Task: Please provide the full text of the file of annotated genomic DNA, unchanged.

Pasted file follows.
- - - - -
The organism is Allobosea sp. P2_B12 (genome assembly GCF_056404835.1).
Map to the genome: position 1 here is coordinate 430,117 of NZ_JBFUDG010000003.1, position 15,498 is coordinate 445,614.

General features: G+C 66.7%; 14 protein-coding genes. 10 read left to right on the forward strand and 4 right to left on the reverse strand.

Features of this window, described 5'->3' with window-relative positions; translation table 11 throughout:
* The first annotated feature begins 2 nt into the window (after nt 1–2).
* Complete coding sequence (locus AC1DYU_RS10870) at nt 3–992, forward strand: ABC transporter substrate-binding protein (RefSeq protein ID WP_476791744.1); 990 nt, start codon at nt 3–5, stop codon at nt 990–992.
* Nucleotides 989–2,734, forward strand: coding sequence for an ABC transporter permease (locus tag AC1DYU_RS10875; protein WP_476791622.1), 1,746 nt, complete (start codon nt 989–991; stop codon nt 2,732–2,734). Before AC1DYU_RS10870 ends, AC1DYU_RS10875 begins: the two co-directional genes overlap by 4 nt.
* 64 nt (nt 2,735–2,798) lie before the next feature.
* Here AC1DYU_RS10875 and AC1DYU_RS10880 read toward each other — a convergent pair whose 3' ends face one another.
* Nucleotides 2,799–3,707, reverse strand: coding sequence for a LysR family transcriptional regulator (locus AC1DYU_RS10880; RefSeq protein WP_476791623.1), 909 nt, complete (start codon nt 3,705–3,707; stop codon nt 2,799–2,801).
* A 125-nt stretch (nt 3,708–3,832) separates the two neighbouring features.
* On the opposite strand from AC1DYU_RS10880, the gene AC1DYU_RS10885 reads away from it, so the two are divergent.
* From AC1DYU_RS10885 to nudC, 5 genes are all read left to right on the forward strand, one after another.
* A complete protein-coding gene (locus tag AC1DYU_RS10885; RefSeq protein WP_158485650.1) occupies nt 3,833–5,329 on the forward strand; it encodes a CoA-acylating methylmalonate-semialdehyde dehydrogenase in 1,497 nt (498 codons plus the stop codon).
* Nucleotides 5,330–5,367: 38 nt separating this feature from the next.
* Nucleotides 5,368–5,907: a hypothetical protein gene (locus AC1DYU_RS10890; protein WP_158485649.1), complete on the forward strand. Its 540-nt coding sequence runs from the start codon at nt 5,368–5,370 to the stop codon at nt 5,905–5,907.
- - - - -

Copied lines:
The organism is Allobosea sp. P2_B12 (genome assembly GCF_056404835.1).
Map to the genome: position 1 here is coordinate 430,117 of NZ_JBFUDG010000003.1, position 15,498 is coordinate 445,614.

General features: G+C 66.7%; 14 protein-coding genes. 10 read left to right on the forward strand and 4 right to left on the reverse strand.

Features of this window, described 5'->3' with window-relative positions; translation table 11 throughout:
* The first annotated feature begins 2 nt into the window (after nt 1–2).
* Complete coding sequence (locus AC1DYU_RS10870) at nt 3–992, forward strand: ABC transporter substrate-binding protein (RefSeq protein ID WP_476791744.1); 990 nt, start codon at nt 3–5, stop codon at nt 990–992.
* Nucleotides 989–2,734, forward strand: coding sequence for an ABC transporter permease (locus tag AC1DYU_RS10875; protein WP_476791622.1), 1,746 nt, complete (start codon nt 989–991; stop codon nt 2,732–2,734). Before AC1DYU_RS10870 ends, AC1DYU_RS10875 begins: the two co-directional genes overlap by 4 nt.
* 64 nt (nt 2,735–2,798) lie before the next feature.
* Here AC1DYU_RS10875 and AC1DYU_RS10880 read toward each other — a convergent pair whose 3' ends face one another.
* Nucleotides 2,799–3,707, reverse strand: coding sequence for a LysR family transcriptional regulator (locus AC1DYU_RS10880; RefSeq protein WP_476791623.1), 909 nt, complete (start codon nt 3,705–3,707; stop codon nt 2,799–2,801).
* A 125-nt stretch (nt 3,708–3,832) separates the two neighbouring features.
* On the opposite strand from AC1DYU_RS10880, the gene AC1DYU_RS10885 reads away from it, so the two are divergent.
* From AC1DYU_RS10885 to nudC, 5 genes are all read left to right on the forward strand, one after another.
* A complete protein-coding gene (locus tag AC1DYU_RS10885; RefSeq protein WP_158485650.1) occupies nt 3,833–5,329 on the forward strand; it encodes a CoA-acylating methylmalonate-semialdehyde dehydrogenase in 1,497 nt (498 codons plus the stop codon).
* Nucleotides 5,330–5,367: 38 nt separating this feature from the next.
* Nucleotides 5,368–5,907: a hypothetical protein gene (locus AC1DYU_RS10890; protein WP_158485649.1), complete on the forward strand. Its 540-nt coding sequence runs from the start codon at nt 5,368–5,370 to the stop codon at nt 5,905–5,907.